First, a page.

Louis Maldonado, Partner and Managing Director at d expósito & Partners, is being recognized by the ANA Educational Foundation (AEF) in its inaugural list of 50 AEF Talent Champions at their ‘Inspire Together’ virtual celebration on December 10th at 6pm. He joins an elite roster of noteworthy individuals representing Fortune 500 companies, including clients, agencies, publishers and other media companies. Of note, DEX is the only Hispanic agency with representation among the 50 honorees.

Often overshadowed by their male counterparts in Peruvian culture, these talented women are deserving of the spotlight. The women — vocalists, Araceli Poma, Rosa Guzmán, Charo Goyoneche, Sofía Buitrón, Maricarmen Padilla, Milagros Guerrero, Victoria Villalobos, percussionists, Catalina Robles and Gisella Giurfa — aspire to a future free of racism and sexism in Peru.

My mother always told me, ‘ponte las pilas’, as a way to encourage me to chase my dreams. She never doubted me because she knew that everything I needed in order to succeed was available to me; that it was a matter of whether or not I was willing to put in the work. Chasing my dreams was never easy, especially when I felt unwanted.  by Jaquelin Bautista

Cynthia Hudson, senior vice president and managing director of CNN en Español and Hispanic strategy for CNN/U.S., was recognized by the Association of Latino Professionals for America (ALPFA) as one of the “50 Most Powerful Latinas 2020.”

In a year marked by crisis and uncertainty, corporate America is at a crossroads. The choices companies make today will have consequences on gender equality for decades to come.

ctor, director, producer, writer and Latinx activist, John Leguizamo joins Jack and Mike this week to discuss his directorial feature debut, 'Critical Thinking.' Based on the true story of a group of Brown and Black Miami chess-students, who with the guidance of their teacher (Leguizamo), forged together a friendship that would propel them from the bottom of the rankings to the National Chess Championship.

Over the past several months, you’ve heard us say over and over: online hate turns into harm in real life. From advocating for the ban of white supremacists on social media platforms, to leading an advertising boycott against Facebook for profiteering off of hate, NHMC is as committed as ever to eliminating hate online. This year we’ve also ramped up our policy work to stop misinformation campaigns and to protect Latinx Digital Rights and the sanctity of our democracy.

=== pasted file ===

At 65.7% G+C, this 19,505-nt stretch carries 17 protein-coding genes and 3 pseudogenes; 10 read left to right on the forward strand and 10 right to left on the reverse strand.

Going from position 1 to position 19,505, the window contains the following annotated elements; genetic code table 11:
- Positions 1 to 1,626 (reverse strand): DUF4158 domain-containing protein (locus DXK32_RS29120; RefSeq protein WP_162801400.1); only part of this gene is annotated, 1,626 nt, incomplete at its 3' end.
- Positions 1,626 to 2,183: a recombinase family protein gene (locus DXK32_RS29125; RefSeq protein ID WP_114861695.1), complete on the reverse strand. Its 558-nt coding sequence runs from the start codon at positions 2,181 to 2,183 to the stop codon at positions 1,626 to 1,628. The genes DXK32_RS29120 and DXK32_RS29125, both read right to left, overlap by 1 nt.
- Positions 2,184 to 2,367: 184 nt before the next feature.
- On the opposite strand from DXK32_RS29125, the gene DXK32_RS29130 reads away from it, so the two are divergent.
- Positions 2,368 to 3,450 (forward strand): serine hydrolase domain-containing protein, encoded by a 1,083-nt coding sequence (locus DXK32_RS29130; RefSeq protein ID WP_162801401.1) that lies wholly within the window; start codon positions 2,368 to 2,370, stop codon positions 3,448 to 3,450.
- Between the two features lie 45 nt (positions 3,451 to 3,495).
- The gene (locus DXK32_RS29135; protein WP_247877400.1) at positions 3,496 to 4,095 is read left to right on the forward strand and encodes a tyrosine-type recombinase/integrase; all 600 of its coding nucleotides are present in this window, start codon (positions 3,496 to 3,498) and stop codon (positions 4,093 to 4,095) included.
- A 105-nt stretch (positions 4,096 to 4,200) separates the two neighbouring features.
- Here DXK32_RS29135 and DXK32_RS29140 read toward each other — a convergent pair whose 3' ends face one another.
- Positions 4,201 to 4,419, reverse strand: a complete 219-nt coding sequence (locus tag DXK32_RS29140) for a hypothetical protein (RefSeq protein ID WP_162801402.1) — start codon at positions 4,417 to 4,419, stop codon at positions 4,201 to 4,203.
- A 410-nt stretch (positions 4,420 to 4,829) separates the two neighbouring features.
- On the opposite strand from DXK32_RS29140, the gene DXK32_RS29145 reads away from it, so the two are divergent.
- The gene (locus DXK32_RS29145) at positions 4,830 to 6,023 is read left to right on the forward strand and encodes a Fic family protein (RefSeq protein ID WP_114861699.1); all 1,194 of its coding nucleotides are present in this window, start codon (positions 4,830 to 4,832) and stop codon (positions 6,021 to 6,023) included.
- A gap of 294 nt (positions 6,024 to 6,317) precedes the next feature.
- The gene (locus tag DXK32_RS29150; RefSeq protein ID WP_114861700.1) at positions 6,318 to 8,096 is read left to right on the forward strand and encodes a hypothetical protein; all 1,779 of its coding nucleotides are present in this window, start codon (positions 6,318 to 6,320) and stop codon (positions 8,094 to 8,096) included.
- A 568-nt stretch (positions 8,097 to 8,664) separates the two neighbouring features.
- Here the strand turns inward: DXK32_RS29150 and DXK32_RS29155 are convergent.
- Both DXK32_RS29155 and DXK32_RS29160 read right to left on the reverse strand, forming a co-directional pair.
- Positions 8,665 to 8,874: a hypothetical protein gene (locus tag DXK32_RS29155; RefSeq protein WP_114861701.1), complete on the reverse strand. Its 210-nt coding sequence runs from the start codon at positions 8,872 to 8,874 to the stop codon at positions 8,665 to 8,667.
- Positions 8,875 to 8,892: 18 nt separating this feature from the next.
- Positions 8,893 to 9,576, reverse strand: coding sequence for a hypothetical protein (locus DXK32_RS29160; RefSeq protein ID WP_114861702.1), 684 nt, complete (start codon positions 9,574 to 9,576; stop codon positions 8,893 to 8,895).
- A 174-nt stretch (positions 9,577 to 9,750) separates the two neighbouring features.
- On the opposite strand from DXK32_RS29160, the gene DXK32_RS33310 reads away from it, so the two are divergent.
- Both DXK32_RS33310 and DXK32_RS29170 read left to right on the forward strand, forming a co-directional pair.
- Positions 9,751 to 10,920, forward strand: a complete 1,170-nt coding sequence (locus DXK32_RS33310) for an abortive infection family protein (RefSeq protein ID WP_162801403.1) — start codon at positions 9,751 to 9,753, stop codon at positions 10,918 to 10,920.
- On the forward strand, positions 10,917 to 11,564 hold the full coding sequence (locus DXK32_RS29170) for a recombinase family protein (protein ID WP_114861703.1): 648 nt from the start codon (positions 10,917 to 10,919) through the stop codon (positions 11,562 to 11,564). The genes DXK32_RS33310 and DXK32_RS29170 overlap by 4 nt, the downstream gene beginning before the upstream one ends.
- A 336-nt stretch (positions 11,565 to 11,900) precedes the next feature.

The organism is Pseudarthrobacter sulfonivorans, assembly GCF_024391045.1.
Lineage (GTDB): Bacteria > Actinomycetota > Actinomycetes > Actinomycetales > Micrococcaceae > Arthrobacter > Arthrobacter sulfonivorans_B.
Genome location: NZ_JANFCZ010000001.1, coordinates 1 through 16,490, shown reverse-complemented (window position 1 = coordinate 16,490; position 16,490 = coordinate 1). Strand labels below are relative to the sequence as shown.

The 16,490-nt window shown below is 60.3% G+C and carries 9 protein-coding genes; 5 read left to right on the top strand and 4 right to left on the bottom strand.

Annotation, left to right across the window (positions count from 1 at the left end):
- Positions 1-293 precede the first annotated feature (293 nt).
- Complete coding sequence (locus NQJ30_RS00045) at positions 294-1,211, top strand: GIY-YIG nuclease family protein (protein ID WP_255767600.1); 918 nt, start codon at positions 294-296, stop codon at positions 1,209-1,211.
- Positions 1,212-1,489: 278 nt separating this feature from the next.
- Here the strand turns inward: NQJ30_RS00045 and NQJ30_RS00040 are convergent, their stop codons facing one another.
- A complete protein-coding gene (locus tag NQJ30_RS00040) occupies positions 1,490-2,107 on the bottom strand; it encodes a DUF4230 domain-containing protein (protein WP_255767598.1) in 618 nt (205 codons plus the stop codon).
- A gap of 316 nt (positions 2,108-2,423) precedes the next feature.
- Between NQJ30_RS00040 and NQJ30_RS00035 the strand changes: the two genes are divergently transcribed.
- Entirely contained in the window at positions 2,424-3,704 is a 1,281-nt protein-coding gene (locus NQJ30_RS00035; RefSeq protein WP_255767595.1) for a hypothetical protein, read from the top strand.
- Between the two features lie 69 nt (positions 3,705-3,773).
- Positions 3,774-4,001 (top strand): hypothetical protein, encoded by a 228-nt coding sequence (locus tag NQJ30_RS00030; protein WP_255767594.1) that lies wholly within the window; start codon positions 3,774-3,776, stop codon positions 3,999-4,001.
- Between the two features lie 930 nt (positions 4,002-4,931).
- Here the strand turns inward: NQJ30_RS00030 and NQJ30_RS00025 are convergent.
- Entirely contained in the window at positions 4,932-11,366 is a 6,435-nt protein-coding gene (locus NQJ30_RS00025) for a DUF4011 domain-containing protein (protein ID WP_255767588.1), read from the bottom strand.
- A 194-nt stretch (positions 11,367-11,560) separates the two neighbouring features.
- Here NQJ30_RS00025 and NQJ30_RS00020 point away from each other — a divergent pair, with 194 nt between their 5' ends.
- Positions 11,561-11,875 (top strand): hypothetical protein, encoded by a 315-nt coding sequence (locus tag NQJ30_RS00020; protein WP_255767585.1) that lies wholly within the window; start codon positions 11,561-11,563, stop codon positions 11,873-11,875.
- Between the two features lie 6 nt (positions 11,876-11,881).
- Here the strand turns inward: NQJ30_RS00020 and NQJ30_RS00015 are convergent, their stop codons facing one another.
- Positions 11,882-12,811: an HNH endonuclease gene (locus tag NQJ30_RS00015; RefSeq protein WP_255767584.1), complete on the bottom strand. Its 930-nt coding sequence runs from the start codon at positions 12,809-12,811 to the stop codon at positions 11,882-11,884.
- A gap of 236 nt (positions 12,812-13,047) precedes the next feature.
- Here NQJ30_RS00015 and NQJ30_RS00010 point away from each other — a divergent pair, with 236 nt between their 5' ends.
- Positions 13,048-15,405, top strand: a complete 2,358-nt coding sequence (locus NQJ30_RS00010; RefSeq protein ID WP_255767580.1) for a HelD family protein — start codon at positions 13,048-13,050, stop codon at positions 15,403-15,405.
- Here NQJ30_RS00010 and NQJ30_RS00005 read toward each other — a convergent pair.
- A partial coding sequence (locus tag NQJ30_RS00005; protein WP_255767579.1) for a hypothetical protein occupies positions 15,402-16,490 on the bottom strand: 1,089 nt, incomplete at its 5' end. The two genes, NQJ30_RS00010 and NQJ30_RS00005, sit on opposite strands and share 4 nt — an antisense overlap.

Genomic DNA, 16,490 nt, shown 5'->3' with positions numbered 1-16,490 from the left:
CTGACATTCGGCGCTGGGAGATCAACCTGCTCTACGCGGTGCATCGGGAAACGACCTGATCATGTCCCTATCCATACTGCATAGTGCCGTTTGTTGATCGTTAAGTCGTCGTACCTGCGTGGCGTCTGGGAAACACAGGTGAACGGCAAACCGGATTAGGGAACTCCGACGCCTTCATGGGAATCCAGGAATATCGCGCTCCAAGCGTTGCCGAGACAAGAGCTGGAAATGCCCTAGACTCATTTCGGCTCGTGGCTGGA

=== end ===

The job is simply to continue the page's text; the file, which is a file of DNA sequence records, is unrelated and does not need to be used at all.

A McKinsey Global Institute report finds that $12 trillion could be added to global GDP by 2025 by advancing women’s equality. The public, private, and social sectors will need to act to close gender gaps in work and society.

While this year’s Emmy Awards had a 33% increase in Black nominees, there were still many groups who were underrepresented or not recognized at all. To mark the importance of such recognition moving forward, ANA’s Alliance for Inclusive and Multicultural Marketing – AIMM – partnered with Billy Porter, Lin-Manuel Miranda, Daniel Dae Kim, Isis King, Jamie Chung and Nicole Scherzinger to create a PSA challenging the entertainment industry to increase diverse and accurate cultural representation in programming and advertising. An extension of AIMM’s #SeeALL movement, television viewers are being driven to participate through a dedicated social campaign.

Tony Hernandez founder of the Immigrant Archive Project (IAP) and Daniel Godoy resume the storytelling of Immigrants in the USA.

 

y now, most people who have attended a wealthy college — or those who tuned into the Democratic presidential debates — have likely heard or seen the word “Latinx.” The anglicized Spanish term is the latest attempt of gender activists to impose their perverse ideology on the rest of the culture — and on Spanish speakers in particular.

While some have embraced Latinx, there has been push back from Latinos in the U.S.

What is good for gender equality is good for the economy and society as well. The COVID-19 pandemic puts that truth into stark relief and raises critically important choices.

For my last series of articles, I decided to focus on us, women, and how we interact in the workplace.  My intention with this series is to dive deep into the dynamics that have made women successful – and not successful— in working together with different types of women.  By Roxana Lissa

Pages